Recently, I’ve noticed that more new clients are coming my way with a single request: to help them revive or resurrect a project, web site, or product that has failed in the past. I’m also capable of creating failed projects myself — sometimes I look at my track record and try to fix my worst projects hoping that I can make them better. Read More about Raising the Dead: Bringing Failed Projects Back to Life
The down economy is making many workers realize that it is no longer safe to have just one source of income. On the flip side, employers are also making smaller jobs available to outside contractors, opening up more opportunities for people to have side projects outside of their regular day jobs.
Managed correctly from both sides, such working arrangements can be good for both parties. However, part-time web workers often need to do an even better job of managing client expectations and communications than full-time freelancers. Here are five tips for those considering web working outside of their day job for the first time: Read More about 5 Tips For the Aspiring Part-time Freelancer
I called one of my friends earlier this week and asked her if we could have lunch on Sunday. I was surprised that she said she couldn’t make it, since she had to work. “What kind of evil forces are making you do this?” I asked her. Then again, who was I kidding? I was planning to write a couple of blog posts on Sunday evening. Like my friend, I was going to work during the weekend.
As I reviewed my own work habits, as well as those of other web workers, it became evident that working during the weekends is becoming more common.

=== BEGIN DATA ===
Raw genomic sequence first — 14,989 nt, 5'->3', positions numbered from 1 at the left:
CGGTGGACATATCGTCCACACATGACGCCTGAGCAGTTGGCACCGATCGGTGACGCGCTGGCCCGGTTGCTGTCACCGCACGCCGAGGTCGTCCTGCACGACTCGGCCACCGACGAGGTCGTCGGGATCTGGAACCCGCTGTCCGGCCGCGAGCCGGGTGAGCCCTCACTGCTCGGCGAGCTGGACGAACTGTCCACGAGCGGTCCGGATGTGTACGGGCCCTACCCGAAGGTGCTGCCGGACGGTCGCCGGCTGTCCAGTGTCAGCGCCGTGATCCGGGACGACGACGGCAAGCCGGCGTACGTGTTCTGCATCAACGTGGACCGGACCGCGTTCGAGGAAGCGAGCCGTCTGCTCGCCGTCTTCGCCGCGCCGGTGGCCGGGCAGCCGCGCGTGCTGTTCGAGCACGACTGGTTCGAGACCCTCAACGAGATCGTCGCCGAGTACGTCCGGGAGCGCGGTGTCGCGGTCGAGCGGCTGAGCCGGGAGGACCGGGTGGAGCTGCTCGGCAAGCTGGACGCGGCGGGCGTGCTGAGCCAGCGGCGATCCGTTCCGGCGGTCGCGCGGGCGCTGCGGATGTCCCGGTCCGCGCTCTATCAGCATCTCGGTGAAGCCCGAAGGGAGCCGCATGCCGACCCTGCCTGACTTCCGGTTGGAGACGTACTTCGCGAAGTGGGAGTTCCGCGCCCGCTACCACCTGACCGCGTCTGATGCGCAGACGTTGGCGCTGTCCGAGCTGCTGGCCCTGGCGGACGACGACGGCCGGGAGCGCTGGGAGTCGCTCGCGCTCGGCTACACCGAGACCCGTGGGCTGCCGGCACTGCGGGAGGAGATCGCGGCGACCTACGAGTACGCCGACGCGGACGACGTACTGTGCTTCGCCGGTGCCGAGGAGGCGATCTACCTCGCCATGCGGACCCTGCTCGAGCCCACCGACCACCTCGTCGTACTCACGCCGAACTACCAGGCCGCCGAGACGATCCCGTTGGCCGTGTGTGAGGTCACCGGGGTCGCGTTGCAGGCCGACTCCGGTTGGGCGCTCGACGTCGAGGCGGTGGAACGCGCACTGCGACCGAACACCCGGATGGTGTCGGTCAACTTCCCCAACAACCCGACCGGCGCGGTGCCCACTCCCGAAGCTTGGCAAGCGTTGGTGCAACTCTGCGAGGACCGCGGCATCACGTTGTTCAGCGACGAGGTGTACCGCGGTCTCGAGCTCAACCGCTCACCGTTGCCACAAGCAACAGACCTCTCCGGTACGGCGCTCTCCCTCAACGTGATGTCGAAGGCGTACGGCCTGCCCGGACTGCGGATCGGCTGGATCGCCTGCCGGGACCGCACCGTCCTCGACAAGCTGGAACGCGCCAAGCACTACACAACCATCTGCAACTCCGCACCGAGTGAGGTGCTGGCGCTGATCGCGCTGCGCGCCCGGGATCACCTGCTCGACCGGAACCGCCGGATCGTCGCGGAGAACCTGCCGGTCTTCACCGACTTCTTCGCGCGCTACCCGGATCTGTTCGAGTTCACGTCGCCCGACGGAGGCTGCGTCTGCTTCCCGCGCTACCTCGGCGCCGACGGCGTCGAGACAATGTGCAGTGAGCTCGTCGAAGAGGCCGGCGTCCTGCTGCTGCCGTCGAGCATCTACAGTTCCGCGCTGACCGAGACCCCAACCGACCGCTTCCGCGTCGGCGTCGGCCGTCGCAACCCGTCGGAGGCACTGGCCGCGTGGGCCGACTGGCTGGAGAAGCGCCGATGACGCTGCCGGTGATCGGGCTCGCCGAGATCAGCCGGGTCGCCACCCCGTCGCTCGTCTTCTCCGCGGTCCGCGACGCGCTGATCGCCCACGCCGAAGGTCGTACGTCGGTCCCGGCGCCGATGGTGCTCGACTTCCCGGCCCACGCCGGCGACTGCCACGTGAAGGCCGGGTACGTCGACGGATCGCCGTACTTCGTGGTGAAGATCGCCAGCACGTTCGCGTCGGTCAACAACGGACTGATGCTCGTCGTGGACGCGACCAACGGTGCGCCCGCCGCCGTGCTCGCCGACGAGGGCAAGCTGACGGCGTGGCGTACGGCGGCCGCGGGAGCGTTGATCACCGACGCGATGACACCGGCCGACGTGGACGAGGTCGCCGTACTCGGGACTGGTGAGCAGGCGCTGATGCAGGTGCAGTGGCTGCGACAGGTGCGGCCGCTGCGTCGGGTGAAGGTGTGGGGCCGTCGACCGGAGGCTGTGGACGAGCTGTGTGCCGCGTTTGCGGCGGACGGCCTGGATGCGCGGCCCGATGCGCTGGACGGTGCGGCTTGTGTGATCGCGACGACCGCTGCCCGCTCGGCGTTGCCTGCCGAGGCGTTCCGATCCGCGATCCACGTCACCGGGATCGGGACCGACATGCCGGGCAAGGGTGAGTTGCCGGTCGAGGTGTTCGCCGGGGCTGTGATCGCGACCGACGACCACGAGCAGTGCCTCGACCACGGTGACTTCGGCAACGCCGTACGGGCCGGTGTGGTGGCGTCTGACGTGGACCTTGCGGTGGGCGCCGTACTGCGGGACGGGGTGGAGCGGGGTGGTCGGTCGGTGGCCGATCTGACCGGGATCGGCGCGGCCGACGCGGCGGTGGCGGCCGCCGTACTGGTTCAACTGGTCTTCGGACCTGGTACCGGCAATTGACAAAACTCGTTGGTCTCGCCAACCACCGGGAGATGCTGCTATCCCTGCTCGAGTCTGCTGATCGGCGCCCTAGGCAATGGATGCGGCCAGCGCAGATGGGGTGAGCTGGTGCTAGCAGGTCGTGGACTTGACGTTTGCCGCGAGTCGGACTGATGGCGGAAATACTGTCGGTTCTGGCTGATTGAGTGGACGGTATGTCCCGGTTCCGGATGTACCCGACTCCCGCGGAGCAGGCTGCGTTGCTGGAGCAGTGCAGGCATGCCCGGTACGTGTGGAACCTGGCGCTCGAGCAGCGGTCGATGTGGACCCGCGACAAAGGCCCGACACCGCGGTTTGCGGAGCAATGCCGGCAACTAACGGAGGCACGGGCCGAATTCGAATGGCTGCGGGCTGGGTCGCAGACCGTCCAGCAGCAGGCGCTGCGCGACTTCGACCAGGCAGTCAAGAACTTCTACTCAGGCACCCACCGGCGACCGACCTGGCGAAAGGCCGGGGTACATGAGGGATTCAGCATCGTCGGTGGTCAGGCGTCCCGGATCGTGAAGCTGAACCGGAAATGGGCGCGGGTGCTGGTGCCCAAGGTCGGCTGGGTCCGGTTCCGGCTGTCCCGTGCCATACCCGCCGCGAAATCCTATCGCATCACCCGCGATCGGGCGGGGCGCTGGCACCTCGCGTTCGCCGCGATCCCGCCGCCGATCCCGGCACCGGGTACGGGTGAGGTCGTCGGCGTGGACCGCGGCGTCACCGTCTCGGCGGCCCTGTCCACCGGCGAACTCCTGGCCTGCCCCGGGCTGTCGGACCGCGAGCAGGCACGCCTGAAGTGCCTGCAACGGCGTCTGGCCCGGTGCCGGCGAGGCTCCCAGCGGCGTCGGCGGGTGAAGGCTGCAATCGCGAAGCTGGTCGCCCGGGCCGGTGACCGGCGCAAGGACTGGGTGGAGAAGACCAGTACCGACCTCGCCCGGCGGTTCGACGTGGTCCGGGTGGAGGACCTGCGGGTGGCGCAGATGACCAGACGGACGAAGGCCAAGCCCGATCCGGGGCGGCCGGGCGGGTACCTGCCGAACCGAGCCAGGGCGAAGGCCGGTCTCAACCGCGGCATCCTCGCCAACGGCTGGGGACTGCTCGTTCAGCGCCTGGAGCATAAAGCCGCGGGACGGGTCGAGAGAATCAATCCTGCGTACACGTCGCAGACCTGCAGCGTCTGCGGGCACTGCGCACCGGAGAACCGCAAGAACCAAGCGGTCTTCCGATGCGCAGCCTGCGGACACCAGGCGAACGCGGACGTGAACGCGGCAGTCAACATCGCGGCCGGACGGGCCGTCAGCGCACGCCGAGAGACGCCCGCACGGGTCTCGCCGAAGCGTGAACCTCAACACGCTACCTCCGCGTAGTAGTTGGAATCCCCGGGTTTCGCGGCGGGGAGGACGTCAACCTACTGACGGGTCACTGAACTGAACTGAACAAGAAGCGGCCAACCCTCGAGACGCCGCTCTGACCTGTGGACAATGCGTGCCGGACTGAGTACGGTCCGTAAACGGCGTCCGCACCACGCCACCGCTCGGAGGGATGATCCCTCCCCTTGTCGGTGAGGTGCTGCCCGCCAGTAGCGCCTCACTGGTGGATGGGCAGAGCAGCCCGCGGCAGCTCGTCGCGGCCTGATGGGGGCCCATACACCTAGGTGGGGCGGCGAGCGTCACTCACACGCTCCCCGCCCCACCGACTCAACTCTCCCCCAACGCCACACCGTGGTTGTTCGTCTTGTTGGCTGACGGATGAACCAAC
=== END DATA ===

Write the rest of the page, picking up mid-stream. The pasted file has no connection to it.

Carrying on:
Read More about Do You Do Web Work During Weekends?
People tease me that my hobby is starting user groups. I also organize big events for geeks in my spare time just for fun. I’m one of those people who notices the gaps and jumps in to fill them. When I wish Portland had an event, user group, or other gathering that doesn’t currently exist, I feel compelled to start it. I also enjoy meeting with other people to talk about common interests, learn new things, or help others who need a little guidance (the way others have helped me over the years). All of these activities are amazing and fun, but they are side projects that take up valuable time.
While I enjoy all of these activities, I’m starting to experience serious side project bloat resulting in personal overload. I’ve let my side projects take over to the point that I’m having a hard time making room for my paying client work. Part of my reason for starting my own consulting business was to give me more personal flexibility to manage my work and my side projects rather than having my hours managed by an 8 to 5 work day schedule. I have many other web worker friends who have made similar choices, and most of us seem to struggle with balancing our time between paying work and the side projects that are our passions.
There are a few ways to create a better balance between work and side projects. Read More about Side Project Overload